Global Legal Studies Network –GLSN
Link researchers, practitioners, experts, teachers, devoted to the globalization of law.
The network “Global Legal Studies Network” (GLSN) of the Foundation of the MSH Paris aims to link researchers, practitioners, experts, teachers, who devote themselves to the globalization of law.
All around the "world" of research, centers on the “globalization of law” -or “transnational law” - are created, teaching programs and magazines devoted to it. Topics gradually are specified: "global justice", "global governance", "global regulation" ... movement of goods and people, the emergence or transformation of cultural and political spaces, financial and business regulation... The traditional legal cultural era (common law, Europe, Africa, Asia ...) are partially blended with legal practice and legal thinking more and more "global". Appears what might be called more accurately a transnational or trans-continental regulation and thought but in the double meaning of the" crossing " of a nation or continent but also in what is" beyond " a nation or continent.
From Energy law to Extractive law
Thirty years ago, the energy law discipline emerged especially in North America and Australia as an answer to the Transnational compagnies growing need due to the complexification of national regulations. Today, the extractive law discipline is emerging : Its scope may seem narrower (Oil, gas and mining). Yet, it is global : (a.) it focuses on the global current standardization of extractive industries regulations and legal practices ; (b.) includes all the actors of the « extractive world » (i.e Transnational companies but also Host States, international and financial institutions, arbitrators and lawyers, NGOs, local and indigenous peoples) ; (c.) gathers lawyers from all five continents, especially the new extractive continents from the global south.
Extractive Activities Regulations. Empowering lawyers and civil society
In 2017 begins a new program named « Extractive Activities Regulations. Empowering lawyers and civil society », in partnership with the International Society for Extractive Law and Practices. Extractive activities are the exploration, discovery but also developing, extracting and exploiting of minerals, oil and natural gas through international Private-Public-Partnerships. Extractive activities best exemplify the world economic and politic shift, to the South and East, with the emergence of new transnational players that are multinational corporations, NGOs, local populations, alongside the States and international organizations.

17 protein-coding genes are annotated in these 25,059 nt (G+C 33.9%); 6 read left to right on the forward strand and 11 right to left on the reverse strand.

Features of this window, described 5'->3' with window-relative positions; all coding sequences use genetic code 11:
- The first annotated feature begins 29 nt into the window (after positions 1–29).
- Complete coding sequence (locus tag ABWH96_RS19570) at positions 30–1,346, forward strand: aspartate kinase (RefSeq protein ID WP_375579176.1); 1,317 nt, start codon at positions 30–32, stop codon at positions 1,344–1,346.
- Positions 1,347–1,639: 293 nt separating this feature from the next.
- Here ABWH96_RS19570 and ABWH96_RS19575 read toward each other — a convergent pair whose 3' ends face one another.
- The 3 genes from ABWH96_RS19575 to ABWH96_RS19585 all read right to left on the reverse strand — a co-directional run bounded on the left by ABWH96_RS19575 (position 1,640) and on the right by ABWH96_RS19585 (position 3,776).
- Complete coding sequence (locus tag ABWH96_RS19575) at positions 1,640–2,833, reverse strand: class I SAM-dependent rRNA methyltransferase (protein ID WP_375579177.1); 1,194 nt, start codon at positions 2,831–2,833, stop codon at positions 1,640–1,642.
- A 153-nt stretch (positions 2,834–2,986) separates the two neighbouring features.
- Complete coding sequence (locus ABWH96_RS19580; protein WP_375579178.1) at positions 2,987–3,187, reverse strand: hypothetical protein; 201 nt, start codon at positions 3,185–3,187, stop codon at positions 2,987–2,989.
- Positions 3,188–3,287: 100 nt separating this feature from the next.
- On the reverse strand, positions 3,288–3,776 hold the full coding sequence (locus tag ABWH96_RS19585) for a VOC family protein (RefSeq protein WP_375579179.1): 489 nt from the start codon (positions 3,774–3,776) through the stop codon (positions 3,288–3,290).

Firstly, this program on extractive activities aims to widen the expertise - and the power - of lawyers and the civil society, particularly in Africa and Asia. Indeed, the big oil, gas or mining contracts are the new global economic spaces of the world theory that pull the economic shift toward the South or the East. They also exemplify the slowly emerging political forums named by UN as the « world tripartite system of government »: States, multinational corporations, civil society together. However, lawyers only know very little about the technical aspects of these contracts, multinational corporations are still not very in tune with the civil society, and the civil society largely misunderstand the legal issues of the debates on the regulation of extractive activities (allocations of profits between States and multinational corporations, involvement of the transnational corporations in the development, the private-public partnership as a new method of international financing, environmental risks, transparency, local content, cross-border crisis, etc.). It’s crucial to increase the understanding of those new “forums” of legal globalization.
Secondly, this program is involved in structuring this new scientific field that is global law, whether we call it « globalization law », « transnational law» or simply «global law». By focusing on the actors / subjects (i.e. the Global Legal Studies’ new topic of research) and not on the national state anymore (i.e. the traditional topic of legal sciences), the program tries to propose a new approach to the globalization of law & business, the so-called “normative spaces” theory of international law. Indeed, extractive activities are a perfect « practical case » to analyze the globalization of law, i.e. to structure international and multidisciplinary teams of researchers, to work out new analysis frames, to take part in the attempts to regulate globalization, spreading the knowledge on extractive activities by setting up trainings, e.g. the negotiation of big contracts, the creation of research networks on extractives activities.
« Extractive disputes » is a project that enables us to help to structure the debates around the energy and extractive operations question especially in Africa and Asia, but also south-America, etc. which is one of the major issues of the economic development and the emerging global governance. However, this project is now at the heart of the research program on the « Mondialisation du droit – Global Legal Studies Network (GLSN) », a scientific program from the Fondation Maison des Sciences de l’Homme (FMSH-Paris). It is a question of pursuing this globalization of law that pushes a shift of law - in its’ practice but also in the way we do research - from Europe and North America toward Africa and Asia through four axis: analyzing, regulating, educating, linking.